"The economy continues to be a threat as consumers are tightening their belts and turning to own brand products or cheaper, non-functional varieties," adds the spokesman, "but Benecol was the first cholesterol-lowering spread on the market and its XX-year heritage and proven efficacy remain very important to consumers."
Last year's biggest category launch, Flora Cuisine, is also "really resonating with consumers and driving growth for the category", according to McKerrow. Rather than cannibalising sales of butters and spreads, Cuisine is gaining most of its sales from outside the sector, notably from oils, he adds.
Following the success of Flora Cuisine, Unilever recently launched Stork Easy to Mix Baking Liquid--a liquid margarine designed for easier mixing and blending that represents the brand's first NPD since the 1970s. The Stork brand, which has delivered a marginal increase in volume sales in the past year, is benefiting from the growing popularity of home cooking and baking, says Adams--a trend widely acknowledged throughout the industry. "I think there's a general baking trend driven by the media and celebrity chefs," says Ibberson. "Baking has become trendy again."
Unsurprisingly, block butters--most often used for cooking and baking--have seen significant innovation in recent times as suppliers seek to capitalise on this trend and, crucially, add value over own-label alternatives. While Adams has brought out Kerrygold Real Butter Now Softer and Lighter Salted, Dairy Crest took its Clover spread into a block format at the beginning of the year, WeightWatchers recently launched a half-fat block butter and French dairy company Isigny Sainte-Mere is poised to introduce new brick salted and unsalted butters and unpasteurised crystal salt and unsalted butters into selected Waitrose stores (see right).
But Palmer warns that anyone who believes consumers are using block butters purely for cooking and baking should think again. "We did a big usage and attitude survey back in September that found only XX% of block is used for cooking and XX% is for spreading," she says. "We were really surprised because we thought more would be for cooking. A lot of people are saying, yes I bake, but it's really more like once a fortnight whereas you're having toast every day, which means the spreading occasions are more frequent."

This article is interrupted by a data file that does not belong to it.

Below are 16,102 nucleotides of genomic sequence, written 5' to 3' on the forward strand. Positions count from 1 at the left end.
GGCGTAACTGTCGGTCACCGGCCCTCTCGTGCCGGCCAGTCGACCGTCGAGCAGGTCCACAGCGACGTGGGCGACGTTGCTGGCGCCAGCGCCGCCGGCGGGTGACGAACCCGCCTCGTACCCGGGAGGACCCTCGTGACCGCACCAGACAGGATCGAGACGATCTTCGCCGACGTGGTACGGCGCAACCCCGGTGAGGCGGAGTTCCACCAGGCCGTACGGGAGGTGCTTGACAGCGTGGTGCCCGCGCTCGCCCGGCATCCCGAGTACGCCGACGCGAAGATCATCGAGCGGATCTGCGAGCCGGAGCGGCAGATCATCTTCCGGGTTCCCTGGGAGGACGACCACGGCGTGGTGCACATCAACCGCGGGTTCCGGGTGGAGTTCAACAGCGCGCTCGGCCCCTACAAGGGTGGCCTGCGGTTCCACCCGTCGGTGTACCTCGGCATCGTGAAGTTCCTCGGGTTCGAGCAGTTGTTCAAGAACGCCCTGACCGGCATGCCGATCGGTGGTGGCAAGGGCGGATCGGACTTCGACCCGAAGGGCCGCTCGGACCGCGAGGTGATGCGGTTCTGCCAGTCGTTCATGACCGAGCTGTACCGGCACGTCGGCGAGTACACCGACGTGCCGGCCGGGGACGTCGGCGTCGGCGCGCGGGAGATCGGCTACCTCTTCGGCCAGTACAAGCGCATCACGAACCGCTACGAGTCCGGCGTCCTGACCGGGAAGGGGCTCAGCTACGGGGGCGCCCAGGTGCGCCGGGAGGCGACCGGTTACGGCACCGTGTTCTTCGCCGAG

Continued innovation will be key if brands are to resist the march of own label. "The BSM category is a high-penetration, non-expandable category and all involved must focus on innovation," says Pike. "Only by giving the consumer new and exciting reasons to trade up, increase usage or add another BSM product to their repertoire can we grow this important category."
To this end, some suppliers are looking to overseas markets for inspiration. Following the success in France of a St Hubert spread with edible seeds, Dairy Crest is launching Clover Seedburst (see pXX). The spread contains over XX% less saturated fat than butter and "perfectly aligns with the growing health and wellbeing trend", claims Pike.
Kerrygold's softer block butter, meanwhile, is firmly established in the German market where ease of use is important to consumers. "I think you can get ideas from other markets, but then you have to research them with your own consumers," says Palmer. "We've all got different attitudes to dairy and what works in Germany doesn't necessarily work here."
Those sentiments rang true earlier this year when Kerrygold Honey Spread was axed after less than a year on the market. Sweet dairy spreads are well established on the Continent, but Palmer says the product never gained the distribution in the UK that would have allowed Adams Foods to support it with a national campaign.
"It was really frustrating because it was a lovely product," she says. "If you can't do national marketing you're constrained in terms of what you can communicate."